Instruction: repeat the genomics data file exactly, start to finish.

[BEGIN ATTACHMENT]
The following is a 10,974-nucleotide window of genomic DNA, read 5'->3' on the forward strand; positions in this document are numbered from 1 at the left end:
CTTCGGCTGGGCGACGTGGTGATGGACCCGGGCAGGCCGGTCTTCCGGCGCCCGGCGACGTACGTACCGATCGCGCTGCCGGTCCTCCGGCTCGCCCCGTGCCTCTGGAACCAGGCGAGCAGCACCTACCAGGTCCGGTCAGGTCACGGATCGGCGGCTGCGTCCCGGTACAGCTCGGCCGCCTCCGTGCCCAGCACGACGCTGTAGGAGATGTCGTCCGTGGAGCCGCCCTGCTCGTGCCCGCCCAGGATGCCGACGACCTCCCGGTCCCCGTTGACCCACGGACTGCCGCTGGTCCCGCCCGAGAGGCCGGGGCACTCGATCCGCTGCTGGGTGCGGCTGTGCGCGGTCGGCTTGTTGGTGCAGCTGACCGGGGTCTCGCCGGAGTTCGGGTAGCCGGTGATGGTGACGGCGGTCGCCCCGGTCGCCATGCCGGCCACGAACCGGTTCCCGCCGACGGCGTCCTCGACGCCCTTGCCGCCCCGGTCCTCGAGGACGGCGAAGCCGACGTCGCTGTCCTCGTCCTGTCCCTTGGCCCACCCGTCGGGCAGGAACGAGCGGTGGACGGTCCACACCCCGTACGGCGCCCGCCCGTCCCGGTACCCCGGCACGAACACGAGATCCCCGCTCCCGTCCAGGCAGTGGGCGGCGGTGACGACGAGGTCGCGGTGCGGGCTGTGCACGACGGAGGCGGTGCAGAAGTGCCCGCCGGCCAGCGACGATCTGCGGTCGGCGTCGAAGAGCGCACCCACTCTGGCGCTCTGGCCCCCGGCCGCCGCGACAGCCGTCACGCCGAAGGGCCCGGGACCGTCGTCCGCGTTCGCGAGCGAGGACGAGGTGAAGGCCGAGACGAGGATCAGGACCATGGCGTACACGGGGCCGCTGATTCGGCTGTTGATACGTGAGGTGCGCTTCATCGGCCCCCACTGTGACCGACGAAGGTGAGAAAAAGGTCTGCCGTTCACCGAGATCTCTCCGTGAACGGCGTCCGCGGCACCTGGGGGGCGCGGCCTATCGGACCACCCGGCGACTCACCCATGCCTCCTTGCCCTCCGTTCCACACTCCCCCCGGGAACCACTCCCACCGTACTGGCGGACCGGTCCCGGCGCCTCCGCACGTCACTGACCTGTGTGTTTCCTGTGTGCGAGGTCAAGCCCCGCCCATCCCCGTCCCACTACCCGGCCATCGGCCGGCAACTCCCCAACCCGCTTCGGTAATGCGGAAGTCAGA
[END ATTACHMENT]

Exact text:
The following is a 10,974-nucleotide window of genomic DNA, read 5'->3' on the forward strand; positions in this document are numbered from 1 at the left end:
CTTCGGCTGGGCGACGTGGTGATGGACCCGGGCAGGCCGGTCTTCCGGCGCCCGGCGACGTACGTACCGATCGCGCTGCCGGTCCTCCGGCTCGCCCCGTGCCTCTGGAACCAGGCGAGCAGCACCTACCAGGTCCGGTCAGGTCACGGATCGGCGGCTGCGTCCCGGTACAGCTCGGCCGCCTCCGTGCCCAGCACGACGCTGTAGGAGATGTCGTCCGTGGAGCCGCCCTGCTCGTGCCCGCCCAGGATGCCGACGACCTCCCGGTCCCCGTTGACCCACGGACTGCCGCTGGTCCCGCCCGAGAGGCCGGGGCACTCGATCCGCTGCTGGGTGCGGCTGTGCGCGGTCGGCTTGTTGGTGCAGCTGACCGGGGTCTCGCCGGAGTTCGGGTAGCCGGTGATGGTGACGGCGGTCGCCCCGGTCGCCATGCCGGCCACGAACCGGTTCCCGCCGACGGCGTCCTCGACGCCCTTGCCGCCCCGGTCCTCGAGGACGGCGAAGCCGACGTCGCTGTCCTCGTCCTGTCCCTTGGCCCACCCGTCGGGCAGGAACGAGCGGTGGACGGTCCACACCCCGTACGGCGCCCGCCCGTCCCGGTACCCCGGCACGAACACGAGATCCCCGCTCCCGTCCAGGCAGTGGGCGGCGGTGACGACGAGGTCGCGGTGCGGGCTGTGCACGACGGAGGCGGTGCAGAAGTGCCCGCCGGCCAGCGACGATCTGCGGTCGGCGTCGAAGAGCGCACCCACTCTGGCGCTCTGGCCCCCGGCCGCCGCGACAGCCGTCACGCCGAAGGGCCCGGGACCGTCGTCCGCGTTCGCGAGCGAGGACGAGGTGAAGGCCGAGACGAGGATCAGGACCATGGCGTACACGGGGCCGCTGATTCGGCTGTTGATACGTGAGGTGCGCTTCATCGGCCCCCACTGTGACCGACGAAGGTGAGAAAAAGGTCTGCCGTTCACCGAGATCTCTCCGTGAACGGCGTCCGCGGCACCTGGGGGGCGCGGCCTATCGGACCACCCGGCGACTCACCCATGCCTCCTTGCCCTCCGTTCCACACTCCCCCCGGGAACCACTCCCACCGTACTGGCGGACCGGTCCCGGCGCCTCCGCACGTCACTGACCTGTGTGTTTCCTGTGTGCGAGGTCAAGCCCCGCCCATCCCCGTCCCACTACCCGGCCATCGGCCGGCAACTCCCCAACCCGCTTCGGTAATGCGGAAGTCAGA